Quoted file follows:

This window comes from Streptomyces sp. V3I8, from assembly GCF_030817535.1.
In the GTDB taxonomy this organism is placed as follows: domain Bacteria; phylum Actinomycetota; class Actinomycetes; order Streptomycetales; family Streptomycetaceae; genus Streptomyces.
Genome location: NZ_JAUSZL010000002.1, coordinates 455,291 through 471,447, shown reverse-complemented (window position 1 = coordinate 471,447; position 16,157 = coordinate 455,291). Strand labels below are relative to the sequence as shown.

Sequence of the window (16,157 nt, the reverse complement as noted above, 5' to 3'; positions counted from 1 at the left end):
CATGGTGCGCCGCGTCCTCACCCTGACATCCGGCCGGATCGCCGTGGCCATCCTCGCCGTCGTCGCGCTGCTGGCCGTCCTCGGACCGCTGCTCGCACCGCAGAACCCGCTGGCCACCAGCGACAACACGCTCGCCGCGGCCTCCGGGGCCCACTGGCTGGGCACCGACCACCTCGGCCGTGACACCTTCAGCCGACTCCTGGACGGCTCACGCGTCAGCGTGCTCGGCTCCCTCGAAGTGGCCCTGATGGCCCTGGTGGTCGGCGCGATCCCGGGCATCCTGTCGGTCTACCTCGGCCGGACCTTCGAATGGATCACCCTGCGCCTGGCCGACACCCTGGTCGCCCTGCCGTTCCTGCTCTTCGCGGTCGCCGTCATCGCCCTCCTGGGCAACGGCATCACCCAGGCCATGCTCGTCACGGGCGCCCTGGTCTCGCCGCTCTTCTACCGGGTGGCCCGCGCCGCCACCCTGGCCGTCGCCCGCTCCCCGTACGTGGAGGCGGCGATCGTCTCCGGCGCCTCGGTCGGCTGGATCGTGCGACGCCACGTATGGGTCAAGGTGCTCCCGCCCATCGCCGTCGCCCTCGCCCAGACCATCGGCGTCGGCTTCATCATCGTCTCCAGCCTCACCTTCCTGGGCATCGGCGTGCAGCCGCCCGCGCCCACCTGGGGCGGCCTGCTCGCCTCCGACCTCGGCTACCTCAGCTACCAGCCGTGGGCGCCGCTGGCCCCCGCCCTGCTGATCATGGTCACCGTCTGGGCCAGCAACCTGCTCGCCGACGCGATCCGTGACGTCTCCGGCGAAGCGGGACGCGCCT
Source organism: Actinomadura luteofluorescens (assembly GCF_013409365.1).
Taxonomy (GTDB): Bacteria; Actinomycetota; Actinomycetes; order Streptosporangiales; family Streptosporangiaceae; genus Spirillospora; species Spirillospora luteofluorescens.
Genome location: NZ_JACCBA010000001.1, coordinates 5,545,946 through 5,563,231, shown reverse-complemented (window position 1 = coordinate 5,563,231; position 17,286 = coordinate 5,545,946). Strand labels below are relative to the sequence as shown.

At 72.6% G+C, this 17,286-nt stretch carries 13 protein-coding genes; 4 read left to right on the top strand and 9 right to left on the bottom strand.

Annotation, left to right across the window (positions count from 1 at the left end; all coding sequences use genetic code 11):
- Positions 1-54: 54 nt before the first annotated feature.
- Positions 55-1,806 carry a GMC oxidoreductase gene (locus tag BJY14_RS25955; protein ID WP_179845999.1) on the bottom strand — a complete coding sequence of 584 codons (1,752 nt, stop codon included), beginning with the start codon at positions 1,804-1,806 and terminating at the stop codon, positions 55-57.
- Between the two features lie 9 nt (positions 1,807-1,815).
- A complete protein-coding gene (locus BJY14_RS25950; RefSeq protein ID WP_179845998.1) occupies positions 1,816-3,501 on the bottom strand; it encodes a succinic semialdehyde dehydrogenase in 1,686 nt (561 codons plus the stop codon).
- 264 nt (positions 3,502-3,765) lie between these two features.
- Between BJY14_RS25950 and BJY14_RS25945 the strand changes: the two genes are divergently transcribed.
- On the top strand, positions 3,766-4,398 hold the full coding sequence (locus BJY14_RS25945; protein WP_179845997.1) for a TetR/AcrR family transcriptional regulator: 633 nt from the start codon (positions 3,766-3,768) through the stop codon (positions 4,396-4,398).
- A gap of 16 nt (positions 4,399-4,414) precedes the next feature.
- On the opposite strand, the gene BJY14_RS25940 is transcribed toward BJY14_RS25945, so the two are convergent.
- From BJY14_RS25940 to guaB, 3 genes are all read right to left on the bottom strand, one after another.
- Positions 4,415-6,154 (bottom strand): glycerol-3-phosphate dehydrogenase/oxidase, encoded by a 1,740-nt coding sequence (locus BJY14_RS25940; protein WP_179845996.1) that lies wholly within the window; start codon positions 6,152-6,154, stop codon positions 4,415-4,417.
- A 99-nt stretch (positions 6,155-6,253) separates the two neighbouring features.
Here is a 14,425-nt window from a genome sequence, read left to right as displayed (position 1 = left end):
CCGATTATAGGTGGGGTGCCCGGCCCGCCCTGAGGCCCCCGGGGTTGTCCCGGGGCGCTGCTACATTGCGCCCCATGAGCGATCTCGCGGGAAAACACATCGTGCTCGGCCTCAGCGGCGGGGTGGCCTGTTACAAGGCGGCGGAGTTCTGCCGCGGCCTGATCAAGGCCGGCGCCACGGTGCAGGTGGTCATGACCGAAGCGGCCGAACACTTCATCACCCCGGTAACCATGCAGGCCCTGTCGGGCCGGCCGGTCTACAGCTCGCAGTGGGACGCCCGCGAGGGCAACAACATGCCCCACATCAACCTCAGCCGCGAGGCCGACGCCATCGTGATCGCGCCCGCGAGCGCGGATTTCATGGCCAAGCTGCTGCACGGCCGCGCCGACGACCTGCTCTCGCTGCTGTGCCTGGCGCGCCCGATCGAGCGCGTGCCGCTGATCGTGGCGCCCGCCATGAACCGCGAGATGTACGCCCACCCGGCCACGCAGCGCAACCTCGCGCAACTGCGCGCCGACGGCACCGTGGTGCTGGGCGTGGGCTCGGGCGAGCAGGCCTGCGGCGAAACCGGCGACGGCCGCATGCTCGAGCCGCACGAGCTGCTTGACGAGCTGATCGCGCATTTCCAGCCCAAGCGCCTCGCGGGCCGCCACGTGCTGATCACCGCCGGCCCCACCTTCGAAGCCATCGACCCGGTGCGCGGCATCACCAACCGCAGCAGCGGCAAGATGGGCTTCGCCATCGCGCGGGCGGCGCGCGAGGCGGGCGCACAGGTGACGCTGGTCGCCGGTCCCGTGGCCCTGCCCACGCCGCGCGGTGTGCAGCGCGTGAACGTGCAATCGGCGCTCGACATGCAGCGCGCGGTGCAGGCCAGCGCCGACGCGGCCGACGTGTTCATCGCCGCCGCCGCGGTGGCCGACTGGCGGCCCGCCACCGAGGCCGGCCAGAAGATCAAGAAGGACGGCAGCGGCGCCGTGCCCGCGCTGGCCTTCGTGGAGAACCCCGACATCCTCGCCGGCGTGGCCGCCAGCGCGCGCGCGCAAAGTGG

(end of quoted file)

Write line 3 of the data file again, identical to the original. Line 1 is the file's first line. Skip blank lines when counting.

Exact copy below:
Genome location: NZ_JAUSZL010000002.1, coordinates 455,291 through 471,447, shown reverse-complemented (window position 1 = coordinate 471,447; position 16,157 = coordinate 455,291). Strand labels below are relative to the sequence as shown.